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Norwegian eye witness to the terror

(Foto. Scanpix/REUTERS/Vasily Fedosenko)
When the bomb went off outside the National Hotel in Moscow just before 11 a.m. local time Tuesday, Norwegian Amund Myklebust sat in the lobby bar.

The Norwegian business man felt the bomb’s force when the two female suicide bombers blew themselves up outside the luxury hotel in downtown Moscow.

“I was inside the building and had a meeting in the lobby bar,” Myklebust explained on the phone from Moscow. “We immediately understood that it was a bomb. There was a terrible noise and the ground shock.”

According to reports from Russian media Tuesday afternoon, at least eight people were killed in the explosion and at least ten were reported injured.

Saw the injured and the dying

The bomb went off just outside the main entrance to the hotel and in the chaos that followed Myklebust saw the injured and the dying laying on the street outside.

“I was outside and looked around before they got the area sealed off,” Myklebust said. “Dead people were laying on the sidewalk. They were carrying the injured people into the lobby.

He said he of course think about how frightfully close he was the bomb that was detonated just before 11 a.m. local time.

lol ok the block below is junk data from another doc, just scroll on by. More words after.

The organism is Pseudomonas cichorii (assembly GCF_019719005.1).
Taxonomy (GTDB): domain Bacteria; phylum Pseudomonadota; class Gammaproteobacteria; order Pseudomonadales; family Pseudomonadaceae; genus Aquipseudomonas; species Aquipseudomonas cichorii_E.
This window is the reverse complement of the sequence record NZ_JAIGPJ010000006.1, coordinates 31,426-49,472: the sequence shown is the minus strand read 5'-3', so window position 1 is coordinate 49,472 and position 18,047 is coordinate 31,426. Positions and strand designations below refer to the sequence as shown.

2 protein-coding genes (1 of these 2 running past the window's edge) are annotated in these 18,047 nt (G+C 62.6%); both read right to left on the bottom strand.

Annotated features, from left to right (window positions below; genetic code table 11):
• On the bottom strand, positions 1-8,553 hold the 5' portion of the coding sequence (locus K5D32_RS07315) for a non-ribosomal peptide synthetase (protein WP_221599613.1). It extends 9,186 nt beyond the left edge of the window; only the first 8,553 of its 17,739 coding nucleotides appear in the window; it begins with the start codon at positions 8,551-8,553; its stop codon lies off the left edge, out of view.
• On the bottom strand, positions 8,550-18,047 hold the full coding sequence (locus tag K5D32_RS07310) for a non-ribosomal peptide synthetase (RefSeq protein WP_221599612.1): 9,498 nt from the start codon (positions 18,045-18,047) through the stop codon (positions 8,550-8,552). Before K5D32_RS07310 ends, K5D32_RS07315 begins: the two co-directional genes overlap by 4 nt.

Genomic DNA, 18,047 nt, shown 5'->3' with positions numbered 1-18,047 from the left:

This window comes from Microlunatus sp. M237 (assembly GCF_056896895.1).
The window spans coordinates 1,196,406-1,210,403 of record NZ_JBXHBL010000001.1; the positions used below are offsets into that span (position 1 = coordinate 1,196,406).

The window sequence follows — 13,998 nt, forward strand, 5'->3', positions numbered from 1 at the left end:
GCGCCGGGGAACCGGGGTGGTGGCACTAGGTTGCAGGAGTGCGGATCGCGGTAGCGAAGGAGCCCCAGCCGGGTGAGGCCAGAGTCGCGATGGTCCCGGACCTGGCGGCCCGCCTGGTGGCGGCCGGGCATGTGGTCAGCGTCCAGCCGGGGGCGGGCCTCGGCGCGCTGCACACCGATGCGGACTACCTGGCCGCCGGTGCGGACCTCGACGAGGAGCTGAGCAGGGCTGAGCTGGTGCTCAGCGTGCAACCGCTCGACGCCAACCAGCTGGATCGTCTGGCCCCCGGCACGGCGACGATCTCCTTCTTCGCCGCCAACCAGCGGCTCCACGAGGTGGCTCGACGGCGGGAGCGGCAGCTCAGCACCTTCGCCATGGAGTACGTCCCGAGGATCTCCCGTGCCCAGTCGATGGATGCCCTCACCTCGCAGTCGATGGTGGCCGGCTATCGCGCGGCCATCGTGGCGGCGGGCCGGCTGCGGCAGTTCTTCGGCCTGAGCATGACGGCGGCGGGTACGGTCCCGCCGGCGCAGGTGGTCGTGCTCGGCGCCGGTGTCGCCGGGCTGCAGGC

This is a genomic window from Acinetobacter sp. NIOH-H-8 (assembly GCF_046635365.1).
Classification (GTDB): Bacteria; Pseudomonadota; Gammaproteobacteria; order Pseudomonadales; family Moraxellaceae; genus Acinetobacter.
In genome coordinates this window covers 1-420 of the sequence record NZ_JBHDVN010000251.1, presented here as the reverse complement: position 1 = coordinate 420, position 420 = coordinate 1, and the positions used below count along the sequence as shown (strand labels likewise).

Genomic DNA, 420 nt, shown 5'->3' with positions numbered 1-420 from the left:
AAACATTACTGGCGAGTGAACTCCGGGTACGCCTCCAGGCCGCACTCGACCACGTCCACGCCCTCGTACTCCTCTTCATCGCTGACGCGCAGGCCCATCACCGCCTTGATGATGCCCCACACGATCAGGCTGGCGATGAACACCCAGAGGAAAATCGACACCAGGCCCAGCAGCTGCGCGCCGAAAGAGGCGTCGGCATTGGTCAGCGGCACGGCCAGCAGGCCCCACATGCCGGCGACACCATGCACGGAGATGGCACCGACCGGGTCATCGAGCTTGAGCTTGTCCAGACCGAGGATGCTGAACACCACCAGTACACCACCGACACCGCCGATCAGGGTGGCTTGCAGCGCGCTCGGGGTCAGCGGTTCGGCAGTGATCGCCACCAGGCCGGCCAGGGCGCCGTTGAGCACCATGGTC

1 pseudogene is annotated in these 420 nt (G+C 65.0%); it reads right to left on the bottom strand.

“It is rather strange,” Myklebust stated. “I came to the hotel 10:10 a.m. local time, and we had scheduled the meeting at 10 p.m. yesterday. It is snowing and about zero degrees in Moscow and there could have been delays. It just makes it go cold down your back when you are that close. You think about the fine line between life and death.”

In spite of the horrifying experience, Myklebust’s day continues.

“I just have to continue working,” Myklebust stated. “I’m going home to Norway tomorrow night and the things on my schedule must be followed.”

Warned this weekend

Myklebust stated that he often travels to Moscow and that he has never been afraid when he moves around in the city. However, he was warned this weekend not to take the underground because people feared that something would happen in connection with the parliamentary election Sunday.

“Election was Sunday, and everyone was relived when nothing happened,” Myklebust said. “Some people were afraid to take the underground and things like that. Most people were probably starting to relax now.”

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